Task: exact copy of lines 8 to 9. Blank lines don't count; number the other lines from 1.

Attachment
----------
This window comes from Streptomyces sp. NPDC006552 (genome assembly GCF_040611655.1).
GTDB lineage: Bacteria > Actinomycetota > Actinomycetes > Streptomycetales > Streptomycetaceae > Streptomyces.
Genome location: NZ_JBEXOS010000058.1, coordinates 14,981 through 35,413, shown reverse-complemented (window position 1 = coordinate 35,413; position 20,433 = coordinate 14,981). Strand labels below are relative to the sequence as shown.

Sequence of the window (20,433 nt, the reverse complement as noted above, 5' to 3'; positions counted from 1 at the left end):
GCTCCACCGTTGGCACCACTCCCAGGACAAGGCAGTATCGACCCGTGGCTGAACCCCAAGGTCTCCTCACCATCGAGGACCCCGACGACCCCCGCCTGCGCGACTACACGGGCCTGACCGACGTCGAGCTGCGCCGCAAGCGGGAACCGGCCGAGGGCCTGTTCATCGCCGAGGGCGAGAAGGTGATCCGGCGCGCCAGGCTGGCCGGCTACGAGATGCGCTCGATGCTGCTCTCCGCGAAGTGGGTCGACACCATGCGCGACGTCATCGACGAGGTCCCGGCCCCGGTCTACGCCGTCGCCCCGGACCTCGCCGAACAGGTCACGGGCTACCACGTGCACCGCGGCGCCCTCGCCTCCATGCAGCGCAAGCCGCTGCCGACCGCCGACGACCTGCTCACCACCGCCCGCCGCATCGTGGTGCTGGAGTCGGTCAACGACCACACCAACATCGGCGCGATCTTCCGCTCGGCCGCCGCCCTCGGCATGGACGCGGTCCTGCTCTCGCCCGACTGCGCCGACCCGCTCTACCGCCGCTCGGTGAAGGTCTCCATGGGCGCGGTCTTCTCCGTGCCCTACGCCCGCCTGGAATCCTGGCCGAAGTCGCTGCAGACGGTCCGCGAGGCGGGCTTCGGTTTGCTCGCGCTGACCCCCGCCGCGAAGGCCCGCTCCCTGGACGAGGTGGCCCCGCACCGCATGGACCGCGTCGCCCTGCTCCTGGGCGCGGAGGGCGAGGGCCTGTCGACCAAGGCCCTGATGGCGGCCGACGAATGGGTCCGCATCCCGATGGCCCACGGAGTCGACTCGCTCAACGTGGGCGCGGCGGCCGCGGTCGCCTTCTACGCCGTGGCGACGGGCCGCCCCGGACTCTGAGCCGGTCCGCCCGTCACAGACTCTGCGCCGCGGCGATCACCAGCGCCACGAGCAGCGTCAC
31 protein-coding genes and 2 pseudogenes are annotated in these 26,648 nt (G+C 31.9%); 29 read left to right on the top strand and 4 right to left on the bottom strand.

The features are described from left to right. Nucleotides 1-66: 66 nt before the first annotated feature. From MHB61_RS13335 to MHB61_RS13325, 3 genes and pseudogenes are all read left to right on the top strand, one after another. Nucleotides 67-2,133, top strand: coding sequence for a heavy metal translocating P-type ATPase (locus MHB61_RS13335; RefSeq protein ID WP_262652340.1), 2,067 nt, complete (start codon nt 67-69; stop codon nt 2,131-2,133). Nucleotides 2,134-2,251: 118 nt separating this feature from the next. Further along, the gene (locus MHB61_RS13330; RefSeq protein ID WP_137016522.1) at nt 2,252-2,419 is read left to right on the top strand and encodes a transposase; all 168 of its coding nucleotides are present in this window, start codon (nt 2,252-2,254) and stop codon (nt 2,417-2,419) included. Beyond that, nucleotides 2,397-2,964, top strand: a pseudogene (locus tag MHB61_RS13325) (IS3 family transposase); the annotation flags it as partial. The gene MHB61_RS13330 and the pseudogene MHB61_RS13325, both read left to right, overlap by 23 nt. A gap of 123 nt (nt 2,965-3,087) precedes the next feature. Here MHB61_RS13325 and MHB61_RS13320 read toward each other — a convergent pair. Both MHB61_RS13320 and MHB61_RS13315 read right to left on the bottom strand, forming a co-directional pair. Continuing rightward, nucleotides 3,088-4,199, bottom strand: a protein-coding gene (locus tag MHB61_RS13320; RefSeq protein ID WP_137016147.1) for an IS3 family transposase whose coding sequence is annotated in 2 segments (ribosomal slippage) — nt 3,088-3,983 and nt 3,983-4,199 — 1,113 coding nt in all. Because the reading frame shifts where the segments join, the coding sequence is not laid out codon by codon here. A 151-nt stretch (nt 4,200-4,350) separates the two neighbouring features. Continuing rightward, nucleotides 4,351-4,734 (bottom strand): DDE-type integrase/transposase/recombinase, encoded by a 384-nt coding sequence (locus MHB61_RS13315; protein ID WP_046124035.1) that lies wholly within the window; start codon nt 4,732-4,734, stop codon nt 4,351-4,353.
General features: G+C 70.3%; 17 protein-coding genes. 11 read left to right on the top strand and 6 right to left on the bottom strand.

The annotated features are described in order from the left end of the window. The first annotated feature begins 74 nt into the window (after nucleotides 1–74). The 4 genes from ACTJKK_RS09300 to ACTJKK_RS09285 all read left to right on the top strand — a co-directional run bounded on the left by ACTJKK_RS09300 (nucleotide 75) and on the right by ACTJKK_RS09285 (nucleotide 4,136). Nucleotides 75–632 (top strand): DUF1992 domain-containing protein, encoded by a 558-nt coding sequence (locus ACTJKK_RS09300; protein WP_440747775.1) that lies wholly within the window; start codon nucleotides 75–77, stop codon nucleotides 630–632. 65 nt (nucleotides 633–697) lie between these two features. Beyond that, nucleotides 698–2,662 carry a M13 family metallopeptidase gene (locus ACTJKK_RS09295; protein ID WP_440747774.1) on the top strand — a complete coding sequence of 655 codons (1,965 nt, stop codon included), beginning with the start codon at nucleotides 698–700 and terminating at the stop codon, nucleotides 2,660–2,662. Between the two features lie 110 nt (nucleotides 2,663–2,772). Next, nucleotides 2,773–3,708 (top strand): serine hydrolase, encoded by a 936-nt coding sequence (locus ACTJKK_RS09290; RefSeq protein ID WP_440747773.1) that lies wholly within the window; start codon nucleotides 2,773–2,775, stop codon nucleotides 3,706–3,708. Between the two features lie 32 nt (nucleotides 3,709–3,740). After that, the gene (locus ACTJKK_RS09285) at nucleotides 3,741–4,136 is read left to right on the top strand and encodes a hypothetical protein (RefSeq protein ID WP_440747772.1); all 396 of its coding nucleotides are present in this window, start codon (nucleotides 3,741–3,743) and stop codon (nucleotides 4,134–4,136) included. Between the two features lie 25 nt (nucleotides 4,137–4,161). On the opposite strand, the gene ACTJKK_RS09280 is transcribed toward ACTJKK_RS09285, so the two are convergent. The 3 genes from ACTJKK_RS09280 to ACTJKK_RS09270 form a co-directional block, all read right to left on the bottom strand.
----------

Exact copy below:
General features: G+C 70.3%; 17 protein-coding genes. 11 read left to right on the top strand and 6 right to left on the bottom strand.

The annotated features are described in order from the left end of the window. The first annotated feature begins 74 nt into the window (after nucleotides 1–74). The 4 genes from ACTJKK_RS09300 to ACTJKK_RS09285 all read left to right on the top strand — a co-directional run bounded on the left by ACTJKK_RS09300 (nucleotide 75) and on the right by ACTJKK_RS09285 (nucleotide 4,136). Nucleotides 75–632 (top strand): DUF1992 domain-containing protein, encoded by a 558-nt coding sequence (locus ACTJKK_RS09300; protein WP_440747775.1) that lies wholly within the window; start codon nucleotides 75–77, stop codon nucleotides 630–632. 65 nt (nucleotides 633–697) lie between these two features. Beyond that, nucleotides 698–2,662 carry a M13 family metallopeptidase gene (locus ACTJKK_RS09295; protein ID WP_440747774.1) on the top strand — a complete coding sequence of 655 codons (1,965 nt, stop codon included), beginning with the start codon at nucleotides 698–700 and terminating at the stop codon, nucleotides 2,660–2,662. Between the two features lie 110 nt (nucleotides 2,663–2,772). Next, nucleotides 2,773–3,708 (top strand): serine hydrolase, encoded by a 936-nt coding sequence (locus ACTJKK_RS09290; RefSeq protein ID WP_440747773.1) that lies wholly within the window; start codon nucleotides 2,773–2,775, stop codon nucleotides 3,706–3,708. Between the two features lie 32 nt (nucleotides 3,709–3,740). After that, the gene (locus ACTJKK_RS09285) at nucleotides 3,741–4,136 is read left to right on the top strand and encodes a hypothetical protein (RefSeq protein ID WP_440747772.1); all 396 of its coding nucleotides are present in this window, start codon (nucleotides 3,741–3,743) and stop codon (nucleotides 4,134–4,136) included. Between the two features lie 25 nt (nucleotides 4,137–4,161). On the opposite strand, the gene ACTJKK_RS09280 is transcribed toward ACTJKK_RS09285, so the two are convergent. The 3 genes from ACTJKK_RS09280 to ACTJKK_RS09270 form a co-directional block, all read right to left on the bottom strand.